- Davenport Leadership Scholar
Ph.D., Biological Systems Engineering, Virginia Tech, 2022 Expected
B.S., Civil and Environmental Engineering, University of Maryland, College Park, 2017
June 2018 – August 2018, Academic Mentor, Center for Enhancement of Engineering Diversity, Virginia Tech
May 2017 – Present, Graduate Research Assistant, Biological Systems Engineering, Virginia Tech
February 2017 – May 2018, Environmental Educator, Saturday Environmental Academy, Washington, D.C.
May 2015 – August 2015, Undergraduate Research Assistant, New Mexico State University, New Mexico
- National Science Foundation Graduate Research Fellowship, 2019
- Virginia Tech Interfaces of Global Change, Interdisciplinary Graduate Education Program, 2019
- Cunningham Doctoral Scholarship, 2017
- Davenport Leadership Scholarship, 2017
Plants help shape how streams look and change overtime. As plants mature, their roots grow and dig deep into the streambank soil, entangling the soil in a web of fibers. The physical entanglement, or binding, of soil has been thought to be the main mechanism in protecting soil from erosion by water. However, roots physically binding soil may not tell the complete story. Plant roots are living fibers that can, through their interaction with soil microorganisms, release sticky substances into the soil environment. This is a biological mechanism that can cause soil particles to stick to the surface of root fibers, making them harder to move by water. On a streambank, roots facing the stream channel slowdown water near the bank. This is a hydraulic mechanism employed by plant roots, with slower water leading to less erosion of streambank soils. All three root mechanisms (physical, biological, and hydraulic) play a role in protecting streambank soils from water erosion. To further our understanding of how plant roots protect streambank soils from erosion, the relative contributions of these mechanisms must be explored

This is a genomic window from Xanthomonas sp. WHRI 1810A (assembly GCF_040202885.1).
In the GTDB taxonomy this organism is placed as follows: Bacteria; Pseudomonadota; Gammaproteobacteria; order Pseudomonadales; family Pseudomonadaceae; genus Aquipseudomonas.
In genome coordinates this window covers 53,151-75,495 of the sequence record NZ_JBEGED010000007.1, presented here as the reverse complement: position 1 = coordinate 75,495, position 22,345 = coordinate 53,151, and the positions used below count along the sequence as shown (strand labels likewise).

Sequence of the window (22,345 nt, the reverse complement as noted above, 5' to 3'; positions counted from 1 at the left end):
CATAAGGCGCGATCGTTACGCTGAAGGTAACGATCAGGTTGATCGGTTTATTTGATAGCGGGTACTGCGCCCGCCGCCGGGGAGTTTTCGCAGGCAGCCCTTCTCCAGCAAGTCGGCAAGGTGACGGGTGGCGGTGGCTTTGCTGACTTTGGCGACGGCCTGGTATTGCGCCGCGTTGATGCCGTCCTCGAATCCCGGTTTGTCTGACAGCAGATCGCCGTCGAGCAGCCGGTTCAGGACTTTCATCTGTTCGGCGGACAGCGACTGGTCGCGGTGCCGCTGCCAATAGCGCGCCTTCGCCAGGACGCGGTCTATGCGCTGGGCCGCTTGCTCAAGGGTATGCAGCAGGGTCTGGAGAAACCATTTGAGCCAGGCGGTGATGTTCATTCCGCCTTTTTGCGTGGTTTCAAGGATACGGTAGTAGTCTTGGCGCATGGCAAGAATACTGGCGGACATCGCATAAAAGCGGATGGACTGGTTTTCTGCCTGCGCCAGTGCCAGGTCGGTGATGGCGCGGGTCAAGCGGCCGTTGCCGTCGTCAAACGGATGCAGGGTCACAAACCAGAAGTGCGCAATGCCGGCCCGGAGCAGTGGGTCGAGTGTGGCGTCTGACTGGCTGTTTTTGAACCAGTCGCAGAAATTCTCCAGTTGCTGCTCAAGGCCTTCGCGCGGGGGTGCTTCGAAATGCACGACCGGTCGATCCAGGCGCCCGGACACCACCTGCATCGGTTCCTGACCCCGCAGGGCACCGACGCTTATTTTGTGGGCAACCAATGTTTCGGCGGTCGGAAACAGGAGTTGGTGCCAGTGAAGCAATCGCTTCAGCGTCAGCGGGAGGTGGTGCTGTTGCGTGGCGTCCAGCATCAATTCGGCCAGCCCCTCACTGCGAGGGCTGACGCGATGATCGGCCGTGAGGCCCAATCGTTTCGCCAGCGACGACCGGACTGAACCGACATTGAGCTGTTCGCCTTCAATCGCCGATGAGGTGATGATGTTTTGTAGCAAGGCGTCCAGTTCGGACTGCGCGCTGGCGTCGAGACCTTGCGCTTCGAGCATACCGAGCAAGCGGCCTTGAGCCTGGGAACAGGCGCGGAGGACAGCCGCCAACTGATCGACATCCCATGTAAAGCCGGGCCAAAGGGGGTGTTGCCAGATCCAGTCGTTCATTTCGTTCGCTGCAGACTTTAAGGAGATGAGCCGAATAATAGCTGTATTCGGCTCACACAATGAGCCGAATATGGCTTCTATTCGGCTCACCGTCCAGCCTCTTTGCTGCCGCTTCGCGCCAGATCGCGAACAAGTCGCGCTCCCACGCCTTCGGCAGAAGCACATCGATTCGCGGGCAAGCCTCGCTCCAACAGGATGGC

Muerdter, C. P., Smith, D. J. and Davis, A. P. (2019) Impact of vegetation selection on nitrogen and phosphorus processing in bioretention containers. Water Environ Res. doi:10.1002/wer.1195
Smith, D., and T. Thompson. (2019) Do Roots Bind Soil? Comparing the Physical and Biological Role of Roots in Streambank Erosion Resistance. AEES Annual Meeting. Asheville, North Carolina.
Smith D., A. Pinon, S. Bawazir. (2016) Sustaining Southwest Native Riparian Vegetation Using Clinoptilolite Zeolite with Minimum Irrigation. Society of Wetland Scientists Annual Meeting. Corpus Christi, Texas.
Smith, D., C. Muerdter, A. Davis. (2015) Phosphorus Uptake by Three Maryland Plant Species in Bioretention, a Pot Study. Louis Stokes Alliance for Minority Participation Research Symposium. College Park, Maryland
Smith, D., and T. Thompson. (2018) Do Roots Bind Soil? Comparing the Physical and Biological Role of Roots in Streambank Erosion Resistance. American Geophysical Union Fall Meeting. Washington, D.C